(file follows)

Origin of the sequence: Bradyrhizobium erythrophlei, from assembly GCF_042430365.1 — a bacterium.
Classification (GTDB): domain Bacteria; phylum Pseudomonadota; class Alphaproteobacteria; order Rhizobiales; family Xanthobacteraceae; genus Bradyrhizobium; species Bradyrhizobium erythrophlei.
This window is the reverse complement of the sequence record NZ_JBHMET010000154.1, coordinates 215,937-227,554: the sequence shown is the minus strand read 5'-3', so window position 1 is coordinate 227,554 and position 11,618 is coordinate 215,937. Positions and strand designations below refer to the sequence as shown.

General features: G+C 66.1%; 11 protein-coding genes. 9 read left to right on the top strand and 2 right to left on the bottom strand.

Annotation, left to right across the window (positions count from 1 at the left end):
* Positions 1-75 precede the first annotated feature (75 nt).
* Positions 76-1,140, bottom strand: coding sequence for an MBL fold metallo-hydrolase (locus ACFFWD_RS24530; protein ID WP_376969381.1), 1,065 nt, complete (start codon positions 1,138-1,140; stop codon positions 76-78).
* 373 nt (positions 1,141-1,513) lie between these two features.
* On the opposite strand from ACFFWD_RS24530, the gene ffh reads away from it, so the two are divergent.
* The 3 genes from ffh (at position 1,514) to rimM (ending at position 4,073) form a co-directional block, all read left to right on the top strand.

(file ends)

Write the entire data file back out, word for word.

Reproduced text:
Origin of the sequence: Bradyrhizobium erythrophlei, from assembly GCF_042430365.1 — a bacterium.
Classification (GTDB): domain Bacteria; phylum Pseudomonadota; class Alphaproteobacteria; order Rhizobiales; family Xanthobacteraceae; genus Bradyrhizobium; species Bradyrhizobium erythrophlei.
This window is the reverse complement of the sequence record NZ_JBHMET010000154.1, coordinates 215,937-227,554: the sequence shown is the minus strand read 5'-3', so window position 1 is coordinate 227,554 and position 11,618 is coordinate 215,937. Positions and strand designations below refer to the sequence as shown.

General features: G+C 66.1%; 11 protein-coding genes. 9 read left to right on the top strand and 2 right to left on the bottom strand.

Annotation, left to right across the window (positions count from 1 at the left end):
* Positions 1-75 precede the first annotated feature (75 nt).
* Positions 76-1,140, bottom strand: coding sequence for an MBL fold metallo-hydrolase (locus ACFFWD_RS24530; protein ID WP_376969381.1), 1,065 nt, complete (start codon positions 1,138-1,140; stop codon positions 76-78).
* 373 nt (positions 1,141-1,513) lie between these two features.
* On the opposite strand from ACFFWD_RS24530, the gene ffh reads away from it, so the two are divergent.
* The 3 genes from ffh (at position 1,514) to rimM (ending at position 4,073) form a co-directional block, all read left to right on the top strand.